Thursday, September 29, 2005

Royals finally sign Gordon

It's about time. Heaven knows all us frustrated Royals fans can't wait to see if the former Husker can help KC at the big-league level. He was a man hitting against boys in college.

Many comparisons have been made between Gordon and former Royals great George Brett. That's pretty lofty praise. Now, maybe we'll get to see how close Gordon can come.

The press release:


Two-time All-American to Begin Career at Fall Instructional League

KANSAS CITY, MO (Sept. 29, 2005) – Kansas City Royals Senior Director-Scouting Deric Ladnier and Senior Vice President Baseball Operations/General Manager Allard Baird announced today that the Royals have signed Alex Gordon, the second overall pick in the 2005 June Free Agent Draft.

Gordon, a 6-1, 215-pound third baseman from the University of Nebraska, led the Huskers to the 2005 Big 12 regular season and tournament titles, an NCAA Regional title and the school’s third College World Series appearance.

Gordon joins the Royals organization after sweeping the collegiate baseball awards for college player of the year. He was honored with the Golden Spikes Award from USA Baseball as the nation’s top amateur player, the Dick Howser Award by the National Collegiate Baseball Writers Association, the Brooks Wallace Award from the College Baseball Foundation and the American Baseball Coaches Association & Rawlings Player of the Year. He was also an ESPY Award Finalist for the Best Male College Athlete.

"This is a great day for the organization," Ladnier said. "I know Alex is excited to start his career and he’ll do that today by heading to Phoenix to begin play in the Instructional League."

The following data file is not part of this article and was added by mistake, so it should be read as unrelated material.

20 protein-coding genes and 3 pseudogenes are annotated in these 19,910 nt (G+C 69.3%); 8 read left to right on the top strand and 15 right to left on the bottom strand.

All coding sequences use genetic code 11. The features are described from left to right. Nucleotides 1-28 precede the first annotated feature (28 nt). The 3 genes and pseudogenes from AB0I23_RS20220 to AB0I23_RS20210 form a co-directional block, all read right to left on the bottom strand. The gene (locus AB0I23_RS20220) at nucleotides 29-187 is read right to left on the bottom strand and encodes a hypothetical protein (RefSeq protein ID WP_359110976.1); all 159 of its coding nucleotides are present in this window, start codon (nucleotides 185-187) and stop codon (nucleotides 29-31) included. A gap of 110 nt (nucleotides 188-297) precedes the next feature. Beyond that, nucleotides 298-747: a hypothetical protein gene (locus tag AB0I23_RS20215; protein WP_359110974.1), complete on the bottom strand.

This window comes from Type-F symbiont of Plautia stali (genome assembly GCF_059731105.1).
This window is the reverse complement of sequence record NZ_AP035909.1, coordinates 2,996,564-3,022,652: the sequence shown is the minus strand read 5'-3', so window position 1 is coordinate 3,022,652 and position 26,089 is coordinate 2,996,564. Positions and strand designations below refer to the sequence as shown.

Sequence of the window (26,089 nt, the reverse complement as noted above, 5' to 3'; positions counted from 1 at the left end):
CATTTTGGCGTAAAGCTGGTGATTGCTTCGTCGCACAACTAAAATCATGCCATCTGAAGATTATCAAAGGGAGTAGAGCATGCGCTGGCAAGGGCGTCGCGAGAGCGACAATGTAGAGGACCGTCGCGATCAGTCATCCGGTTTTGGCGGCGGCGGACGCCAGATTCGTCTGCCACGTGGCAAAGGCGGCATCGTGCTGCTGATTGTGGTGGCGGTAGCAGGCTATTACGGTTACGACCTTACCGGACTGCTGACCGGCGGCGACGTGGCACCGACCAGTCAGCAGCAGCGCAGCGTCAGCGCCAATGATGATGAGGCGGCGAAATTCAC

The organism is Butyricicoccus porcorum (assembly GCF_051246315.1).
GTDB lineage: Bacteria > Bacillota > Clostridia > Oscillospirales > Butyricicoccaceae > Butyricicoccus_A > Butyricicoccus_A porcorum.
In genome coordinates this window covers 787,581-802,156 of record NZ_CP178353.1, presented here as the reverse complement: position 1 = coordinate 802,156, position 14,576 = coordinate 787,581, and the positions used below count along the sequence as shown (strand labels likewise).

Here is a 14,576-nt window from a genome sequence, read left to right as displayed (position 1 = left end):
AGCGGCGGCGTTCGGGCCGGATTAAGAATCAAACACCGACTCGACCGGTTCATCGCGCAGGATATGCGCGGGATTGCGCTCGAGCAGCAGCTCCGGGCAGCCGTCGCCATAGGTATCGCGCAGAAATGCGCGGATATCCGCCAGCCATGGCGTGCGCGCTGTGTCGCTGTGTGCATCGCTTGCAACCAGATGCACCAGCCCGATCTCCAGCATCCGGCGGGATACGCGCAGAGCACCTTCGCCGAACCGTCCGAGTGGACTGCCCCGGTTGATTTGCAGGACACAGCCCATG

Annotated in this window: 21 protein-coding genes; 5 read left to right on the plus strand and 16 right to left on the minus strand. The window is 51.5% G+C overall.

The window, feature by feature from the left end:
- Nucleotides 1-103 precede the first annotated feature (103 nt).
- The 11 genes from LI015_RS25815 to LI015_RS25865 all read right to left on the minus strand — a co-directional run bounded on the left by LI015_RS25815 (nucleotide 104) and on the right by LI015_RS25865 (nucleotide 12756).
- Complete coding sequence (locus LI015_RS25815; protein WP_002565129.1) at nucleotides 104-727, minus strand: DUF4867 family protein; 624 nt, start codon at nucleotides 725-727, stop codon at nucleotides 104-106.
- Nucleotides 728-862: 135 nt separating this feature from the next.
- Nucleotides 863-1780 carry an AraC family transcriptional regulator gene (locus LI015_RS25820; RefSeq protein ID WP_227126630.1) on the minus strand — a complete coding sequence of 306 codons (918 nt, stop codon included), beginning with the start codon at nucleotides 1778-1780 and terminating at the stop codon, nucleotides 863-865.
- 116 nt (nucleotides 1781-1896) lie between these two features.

"We not only signed a quality player," Baird said. "We signed a quality person. He is obviously a skilled collegiate player that we anticipate will move quickly through our system."

Gordon was the highest first-round selection in Kansas City Royals history, passing Jeff Austin (4th, 1998) and Mike Stodolka (4th, 2000). He was also the highest draft pick out of the University of Nebraska since Darin Erstad was taken first overall in the 1995 draft. Gordon was scouted by Area Scouting Supervisor Phil Huttmann.

Gordon, who bats left and throws right, earned first team All-America honors for the second straight season after hitting .372 (94-253) in 72 games in 2005. He hit 22 doubles, 4 triples, 19 home runs and recorded 66 RBI. Gordon was also successful on 23 of 26 stolen base attempts (.885). He gained recognition for his plate discipline as he drew 63 walks, compared to just 38 strikeouts. He posted a .353 average in his 193 games at Nebraska, where he hit 44 home runs and drove in 189 runs. He also drew 139 walks and struck out just 106 times.

Gordon, 21, is only the second two-time first-team All-American in Nebraska history and finished the season as the Big 12 leader (conference games only) in walks and on-base percentage, while ranking 3rd in home runs, total bases and slugging percentage.

He was named the No. 1 college draft prospect by Baseball America and the second-best prospect overall. Baseball America also named him the best pure collegiate hitter, the second-best collegiate five-tool talent, second-best collegiate power hitter, best collegiate strike-zone judgement and second closest to the Majors among collegiate players.

Gordon has also gained experience using a wood bat, as he was a member of the 2004 U.S. National Team. He helped lead Team USA to an 18-7 overall record, seeing the majority of his playing time at first base, a position he had never played at the collegiate level. During the 2004 summer, he hit .388 with four home runs, 12 RBI and 18 runs scored in 24 contests. He was named the top offensive player at the FISU World University Baseball Championships in Tainan, Taiwan after leading all players with a .524 average (11-for-21) with two homers, five RBI and eight runs scored in eight games.